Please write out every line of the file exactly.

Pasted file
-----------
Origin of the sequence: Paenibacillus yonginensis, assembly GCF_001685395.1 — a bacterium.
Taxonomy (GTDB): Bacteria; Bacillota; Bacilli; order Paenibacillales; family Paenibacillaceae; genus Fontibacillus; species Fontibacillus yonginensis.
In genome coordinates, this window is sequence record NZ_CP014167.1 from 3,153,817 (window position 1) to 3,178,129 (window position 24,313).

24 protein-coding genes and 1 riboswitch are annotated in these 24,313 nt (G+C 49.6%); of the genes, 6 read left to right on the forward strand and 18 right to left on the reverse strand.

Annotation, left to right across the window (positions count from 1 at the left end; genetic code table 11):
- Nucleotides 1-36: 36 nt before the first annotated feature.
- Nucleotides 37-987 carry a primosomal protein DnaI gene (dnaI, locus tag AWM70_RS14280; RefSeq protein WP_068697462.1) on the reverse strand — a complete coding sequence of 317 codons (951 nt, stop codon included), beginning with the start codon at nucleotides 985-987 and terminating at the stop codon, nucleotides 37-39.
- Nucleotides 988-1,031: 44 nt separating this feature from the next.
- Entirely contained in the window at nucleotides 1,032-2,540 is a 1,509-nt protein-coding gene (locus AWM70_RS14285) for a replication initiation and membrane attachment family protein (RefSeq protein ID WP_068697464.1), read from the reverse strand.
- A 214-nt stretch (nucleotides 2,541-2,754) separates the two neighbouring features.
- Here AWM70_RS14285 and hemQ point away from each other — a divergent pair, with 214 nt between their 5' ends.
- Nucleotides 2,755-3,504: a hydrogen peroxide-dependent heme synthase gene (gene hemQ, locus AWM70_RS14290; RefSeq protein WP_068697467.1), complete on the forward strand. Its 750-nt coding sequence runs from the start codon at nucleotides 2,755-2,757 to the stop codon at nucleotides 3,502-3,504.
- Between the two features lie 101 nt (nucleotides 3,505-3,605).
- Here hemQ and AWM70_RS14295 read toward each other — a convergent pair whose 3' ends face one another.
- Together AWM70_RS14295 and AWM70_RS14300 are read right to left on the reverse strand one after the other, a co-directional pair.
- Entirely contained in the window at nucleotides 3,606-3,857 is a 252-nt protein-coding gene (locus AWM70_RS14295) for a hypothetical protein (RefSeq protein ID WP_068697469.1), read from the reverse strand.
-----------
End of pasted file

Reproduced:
Origin of the sequence: Paenibacillus yonginensis, assembly GCF_001685395.1 — a bacterium.
Taxonomy (GTDB): Bacteria; Bacillota; Bacilli; order Paenibacillales; family Paenibacillaceae; genus Fontibacillus; species Fontibacillus yonginensis.
In genome coordinates, this window is sequence record NZ_CP014167.1 from 3,153,817 (window position 1) to 3,178,129 (window position 24,313).

24 protein-coding genes and 1 riboswitch are annotated in these 24,313 nt (G+C 49.6%); of the genes, 6 read left to right on the forward strand and 18 right to left on the reverse strand.

Annotation, left to right across the window (positions count from 1 at the left end; genetic code table 11):
- Nucleotides 1-36: 36 nt before the first annotated feature.
- Nucleotides 37-987 carry a primosomal protein DnaI gene (dnaI, locus tag AWM70_RS14280; RefSeq protein WP_068697462.1) on the reverse strand — a complete coding sequence of 317 codons (951 nt, stop codon included), beginning with the start codon at nucleotides 985-987 and terminating at the stop codon, nucleotides 37-39.
- Nucleotides 988-1,031: 44 nt separating this feature from the next.
- Entirely contained in the window at nucleotides 1,032-2,540 is a 1,509-nt protein-coding gene (locus AWM70_RS14285) for a replication initiation and membrane attachment family protein (RefSeq protein ID WP_068697464.1), read from the reverse strand.
- A 214-nt stretch (nucleotides 2,541-2,754) separates the two neighbouring features.
- Here AWM70_RS14285 and hemQ point away from each other — a divergent pair, with 214 nt between their 5' ends.
- Nucleotides 2,755-3,504: a hydrogen peroxide-dependent heme synthase gene (gene hemQ, locus AWM70_RS14290; RefSeq protein WP_068697467.1), complete on the forward strand. Its 750-nt coding sequence runs from the start codon at nucleotides 2,755-2,757 to the stop codon at nucleotides 3,502-3,504.
- Between the two features lie 101 nt (nucleotides 3,505-3,605).
- Here hemQ and AWM70_RS14295 read toward each other — a convergent pair whose 3' ends face one another.
- Together AWM70_RS14295 and AWM70_RS14300 are read right to left on the reverse strand one after the other, a co-directional pair.
- Entirely contained in the window at nucleotides 3,606-3,857 is a 252-nt protein-coding gene (locus AWM70_RS14295) for a hypothetical protein (RefSeq protein ID WP_068697469.1), read from the reverse strand.